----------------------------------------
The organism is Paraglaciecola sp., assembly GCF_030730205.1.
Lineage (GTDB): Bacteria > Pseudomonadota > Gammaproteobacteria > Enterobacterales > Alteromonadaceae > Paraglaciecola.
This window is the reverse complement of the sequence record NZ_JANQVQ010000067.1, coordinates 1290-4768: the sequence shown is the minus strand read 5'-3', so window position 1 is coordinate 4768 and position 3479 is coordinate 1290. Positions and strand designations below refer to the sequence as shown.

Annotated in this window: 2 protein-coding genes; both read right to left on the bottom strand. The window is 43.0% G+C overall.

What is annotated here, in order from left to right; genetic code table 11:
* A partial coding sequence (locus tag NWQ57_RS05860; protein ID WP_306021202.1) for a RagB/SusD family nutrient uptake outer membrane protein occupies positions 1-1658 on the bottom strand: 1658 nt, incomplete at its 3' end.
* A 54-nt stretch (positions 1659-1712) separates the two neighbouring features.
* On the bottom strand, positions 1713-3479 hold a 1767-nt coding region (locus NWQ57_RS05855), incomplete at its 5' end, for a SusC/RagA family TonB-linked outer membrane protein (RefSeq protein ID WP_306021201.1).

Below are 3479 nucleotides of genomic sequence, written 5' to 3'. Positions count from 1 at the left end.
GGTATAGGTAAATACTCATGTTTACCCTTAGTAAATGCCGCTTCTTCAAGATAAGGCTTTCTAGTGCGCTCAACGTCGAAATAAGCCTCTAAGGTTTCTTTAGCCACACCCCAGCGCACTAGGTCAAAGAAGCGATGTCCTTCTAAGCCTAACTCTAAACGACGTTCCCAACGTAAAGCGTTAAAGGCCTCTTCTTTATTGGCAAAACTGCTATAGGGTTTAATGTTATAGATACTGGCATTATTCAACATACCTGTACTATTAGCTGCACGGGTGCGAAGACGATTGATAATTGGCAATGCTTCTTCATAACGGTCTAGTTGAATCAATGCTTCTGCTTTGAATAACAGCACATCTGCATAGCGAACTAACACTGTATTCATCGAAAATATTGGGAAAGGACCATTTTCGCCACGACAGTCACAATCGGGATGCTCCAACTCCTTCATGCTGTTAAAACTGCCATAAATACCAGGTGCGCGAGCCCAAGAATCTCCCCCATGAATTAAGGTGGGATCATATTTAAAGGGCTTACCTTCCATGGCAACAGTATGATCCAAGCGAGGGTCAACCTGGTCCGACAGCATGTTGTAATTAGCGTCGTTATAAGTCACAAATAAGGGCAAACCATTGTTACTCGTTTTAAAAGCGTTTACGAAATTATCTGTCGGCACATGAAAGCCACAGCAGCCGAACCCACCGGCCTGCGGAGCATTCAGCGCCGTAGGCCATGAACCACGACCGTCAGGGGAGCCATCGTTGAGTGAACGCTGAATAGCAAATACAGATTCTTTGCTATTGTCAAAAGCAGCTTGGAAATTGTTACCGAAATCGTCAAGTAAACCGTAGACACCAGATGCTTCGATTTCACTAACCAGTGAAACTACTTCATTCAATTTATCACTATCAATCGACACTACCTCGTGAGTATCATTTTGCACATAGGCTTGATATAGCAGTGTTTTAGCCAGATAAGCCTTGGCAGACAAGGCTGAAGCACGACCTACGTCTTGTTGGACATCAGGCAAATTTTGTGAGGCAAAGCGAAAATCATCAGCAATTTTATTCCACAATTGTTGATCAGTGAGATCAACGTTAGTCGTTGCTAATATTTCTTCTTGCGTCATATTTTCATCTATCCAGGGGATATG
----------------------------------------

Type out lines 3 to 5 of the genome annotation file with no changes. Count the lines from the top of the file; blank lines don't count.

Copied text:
This window is the reverse complement of the sequence record NZ_JANQVQ010000067.1, coordinates 1290-4768: the sequence shown is the minus strand read 5'-3', so window position 1 is coordinate 4768 and position 3479 is coordinate 1290. Positions and strand designations below refer to the sequence as shown.

Annotated in this window: 2 protein-coding genes; both read right to left on the bottom strand. The window is 43.0% G+C overall.

What is annotated here, in order from left to right; genetic code table 11: